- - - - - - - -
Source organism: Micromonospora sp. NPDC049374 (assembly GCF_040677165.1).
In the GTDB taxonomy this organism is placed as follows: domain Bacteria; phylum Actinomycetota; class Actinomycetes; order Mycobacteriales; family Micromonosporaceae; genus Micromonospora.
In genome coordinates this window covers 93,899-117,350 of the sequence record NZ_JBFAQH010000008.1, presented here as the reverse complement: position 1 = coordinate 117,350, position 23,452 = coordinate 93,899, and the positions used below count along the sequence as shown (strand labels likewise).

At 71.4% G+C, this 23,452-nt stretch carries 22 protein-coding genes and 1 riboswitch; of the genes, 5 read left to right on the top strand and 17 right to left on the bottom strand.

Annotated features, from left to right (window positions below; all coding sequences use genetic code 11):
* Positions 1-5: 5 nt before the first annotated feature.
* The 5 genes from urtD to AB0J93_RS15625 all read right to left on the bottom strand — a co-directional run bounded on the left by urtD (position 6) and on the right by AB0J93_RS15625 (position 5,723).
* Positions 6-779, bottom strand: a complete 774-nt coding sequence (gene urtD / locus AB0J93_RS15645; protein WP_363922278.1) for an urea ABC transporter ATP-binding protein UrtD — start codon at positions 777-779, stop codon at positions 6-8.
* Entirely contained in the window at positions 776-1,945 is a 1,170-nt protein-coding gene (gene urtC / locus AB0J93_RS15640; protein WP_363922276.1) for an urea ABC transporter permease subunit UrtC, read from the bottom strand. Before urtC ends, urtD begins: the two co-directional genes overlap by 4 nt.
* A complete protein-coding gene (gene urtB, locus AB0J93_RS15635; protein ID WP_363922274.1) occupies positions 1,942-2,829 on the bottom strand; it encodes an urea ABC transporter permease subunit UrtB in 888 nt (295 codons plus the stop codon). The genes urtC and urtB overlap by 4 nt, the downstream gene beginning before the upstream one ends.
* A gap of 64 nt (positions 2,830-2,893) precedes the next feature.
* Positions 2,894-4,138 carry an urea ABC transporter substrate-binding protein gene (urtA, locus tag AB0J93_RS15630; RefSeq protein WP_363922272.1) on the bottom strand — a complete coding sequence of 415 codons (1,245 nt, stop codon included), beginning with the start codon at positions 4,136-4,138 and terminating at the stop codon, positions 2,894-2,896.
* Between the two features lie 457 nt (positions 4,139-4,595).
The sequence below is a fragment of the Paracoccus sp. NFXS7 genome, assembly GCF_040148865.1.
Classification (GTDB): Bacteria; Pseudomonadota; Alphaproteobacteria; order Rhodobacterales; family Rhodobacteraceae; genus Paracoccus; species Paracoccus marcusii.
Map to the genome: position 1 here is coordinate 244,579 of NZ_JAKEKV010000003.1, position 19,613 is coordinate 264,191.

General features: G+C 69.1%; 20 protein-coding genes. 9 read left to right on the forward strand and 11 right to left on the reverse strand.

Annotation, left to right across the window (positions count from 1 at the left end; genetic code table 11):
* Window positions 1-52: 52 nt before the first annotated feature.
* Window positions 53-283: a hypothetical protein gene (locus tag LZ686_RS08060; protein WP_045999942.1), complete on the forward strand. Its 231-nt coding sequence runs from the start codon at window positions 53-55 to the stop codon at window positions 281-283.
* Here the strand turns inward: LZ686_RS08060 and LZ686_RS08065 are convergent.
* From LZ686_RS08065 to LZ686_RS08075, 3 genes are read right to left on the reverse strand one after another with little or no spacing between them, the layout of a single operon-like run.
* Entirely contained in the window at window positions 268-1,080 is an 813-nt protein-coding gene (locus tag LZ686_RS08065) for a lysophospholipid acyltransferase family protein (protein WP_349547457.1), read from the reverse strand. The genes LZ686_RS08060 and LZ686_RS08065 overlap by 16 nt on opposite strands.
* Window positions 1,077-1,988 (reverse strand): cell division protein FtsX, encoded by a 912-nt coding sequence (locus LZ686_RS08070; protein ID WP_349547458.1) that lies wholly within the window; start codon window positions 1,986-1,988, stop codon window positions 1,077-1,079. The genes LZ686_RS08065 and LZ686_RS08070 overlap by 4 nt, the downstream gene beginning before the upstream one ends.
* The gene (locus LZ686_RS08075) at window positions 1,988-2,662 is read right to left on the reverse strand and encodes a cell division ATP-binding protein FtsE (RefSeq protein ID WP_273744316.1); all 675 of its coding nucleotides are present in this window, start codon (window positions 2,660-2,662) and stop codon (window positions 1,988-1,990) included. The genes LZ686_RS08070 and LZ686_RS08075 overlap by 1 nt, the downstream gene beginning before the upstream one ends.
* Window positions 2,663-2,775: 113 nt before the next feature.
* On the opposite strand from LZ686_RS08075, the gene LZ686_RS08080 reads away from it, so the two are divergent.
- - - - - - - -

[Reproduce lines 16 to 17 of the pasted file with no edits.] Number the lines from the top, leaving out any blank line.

Map to the genome: position 1 here is coordinate 244,579 of NZ_JAKEKV010000003.1, position 19,613 is coordinate 264,191.

General features: G+C 69.1%; 20 protein-coding genes. 9 read left to right on the forward strand and 11 right to left on the reverse strand.